Monday, May 28, 2001

Penske's winning ways still same




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        INDIANAPOLIS — Normalcy returned to The Brickyard Sunday in the familiar form of Roger Penske.

        The gray eminence of open-wheel racing ended his estrangement from the Indianapolis 500 with a two-car exacta that emphatically renewed his dominance of the event. His drivers ran 1-2 in the Greatest Spectacle In Raining, timing their pit stops, stretching their fuel, anticipating the weather as if the climate had been choreo graphed.

        With Team Penske, all things are possible. No detail is too small to escape scrutiny. No goal is too grandiose. No handicap is too hard.


Tony George's efforts to standardize Indy cars, to narrow the competitive gap created by big money and superior brainpower, succeeded in pushing Penske away from the place where he came to prominence. Yet after six years of exile from Indy — Penske chose to remain with the CART circuit instead of joining George's fledgling Indy Racing League — the “Captain” returned to America's preeminent race having located the technological loopholes in the IRL rules and equipped to exploit them.

        Sunday's victory was Penske's 11th at Indy, a remarkable feat made more im pressive because it has involved seven different drivers.

        The man behind the winning wheel Sunday was the rambunctious Brazilian rookie, Helio Castroneves, who celebrated his triumph by scaling the fence in front of the grandstand and dousing himself with the ceremonial milk. Yet a slightly quicker pit stop could have made a winner of another Penske prote ge, runner-up Gil de Ferran.

        “What I want to know,” Michael Andretti wondered wistfully, “is why the Penskes came back the same year I did.”

        Note that Andretti did not speak of specific drivers, but of the collective power of Penske's production line. The star of Penske's system is not the guy with his foot on the gas, but the system itself.

        Drivers tend to be transient, like tires. Engineering endures. Penske drivers customarily climb into their seats confident that their car is on the cutting edge; that its engine has been tested, refined, retested and refined some more.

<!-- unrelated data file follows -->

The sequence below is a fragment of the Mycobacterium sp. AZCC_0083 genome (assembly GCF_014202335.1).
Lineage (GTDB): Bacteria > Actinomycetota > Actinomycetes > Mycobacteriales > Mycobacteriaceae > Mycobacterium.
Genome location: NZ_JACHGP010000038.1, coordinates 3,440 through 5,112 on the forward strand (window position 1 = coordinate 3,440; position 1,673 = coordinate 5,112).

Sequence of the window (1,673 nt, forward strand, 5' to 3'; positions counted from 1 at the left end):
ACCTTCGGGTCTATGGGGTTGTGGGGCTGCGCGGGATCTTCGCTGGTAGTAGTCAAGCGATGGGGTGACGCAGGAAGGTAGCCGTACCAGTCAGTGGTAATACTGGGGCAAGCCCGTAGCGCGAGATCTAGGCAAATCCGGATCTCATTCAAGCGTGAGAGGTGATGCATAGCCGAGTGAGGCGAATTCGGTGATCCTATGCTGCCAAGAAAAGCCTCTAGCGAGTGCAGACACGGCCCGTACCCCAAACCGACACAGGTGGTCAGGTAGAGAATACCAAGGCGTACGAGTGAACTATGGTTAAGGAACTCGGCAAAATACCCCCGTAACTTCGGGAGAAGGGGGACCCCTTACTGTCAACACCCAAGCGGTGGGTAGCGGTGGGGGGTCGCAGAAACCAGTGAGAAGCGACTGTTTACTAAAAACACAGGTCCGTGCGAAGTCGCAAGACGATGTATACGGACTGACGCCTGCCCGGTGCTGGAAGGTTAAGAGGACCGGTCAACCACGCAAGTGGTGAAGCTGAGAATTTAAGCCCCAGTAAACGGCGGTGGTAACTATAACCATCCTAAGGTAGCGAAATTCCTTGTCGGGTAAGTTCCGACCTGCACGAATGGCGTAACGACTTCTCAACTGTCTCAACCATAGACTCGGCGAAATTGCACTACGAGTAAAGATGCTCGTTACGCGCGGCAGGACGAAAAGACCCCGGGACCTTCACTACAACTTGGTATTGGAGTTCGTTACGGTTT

“You could tell that he was really excited,” de Ferran said of Penske's preparations. “They went not the extra mile, but the extra thousand miles.”

        “That's why they call him "Captain',” Castroneves said. “He gives you everything, but you better deliver. That's the way it is. That's the way it should be all the time.”

        It isn't that way in most places because few of Penske's rivals have the financial resources or the organizational skill to operate as his equals. Chip Ganassi's stable ran 4-5-6 (and 29) Sunday, further underscoring the economic advantages of the elite CART teams.

        Penske said his 1-2 finish ranked close to the top of his career achievements, but his glee did not give way to gloating. Like many open-wheel advocates, Penske understands that the winner in the CART-IRL feud has been NASCAR. The Indianapolis 500 remains America's most crowded sporting event, but its crowds continue to decline.

        “I don't think we need to look at the statistics here to say it was CART vs. IRL,” Penske said. “(But) If this helps us get back together, that's important to me, too. We need to have one open-wheel circuit.”

        Whenever that happens, count on Roger Penske to set the pace.

        E-mail tsullivan@enquirer.com. Past columns at Enquirer.com/columns/sullivan.

       



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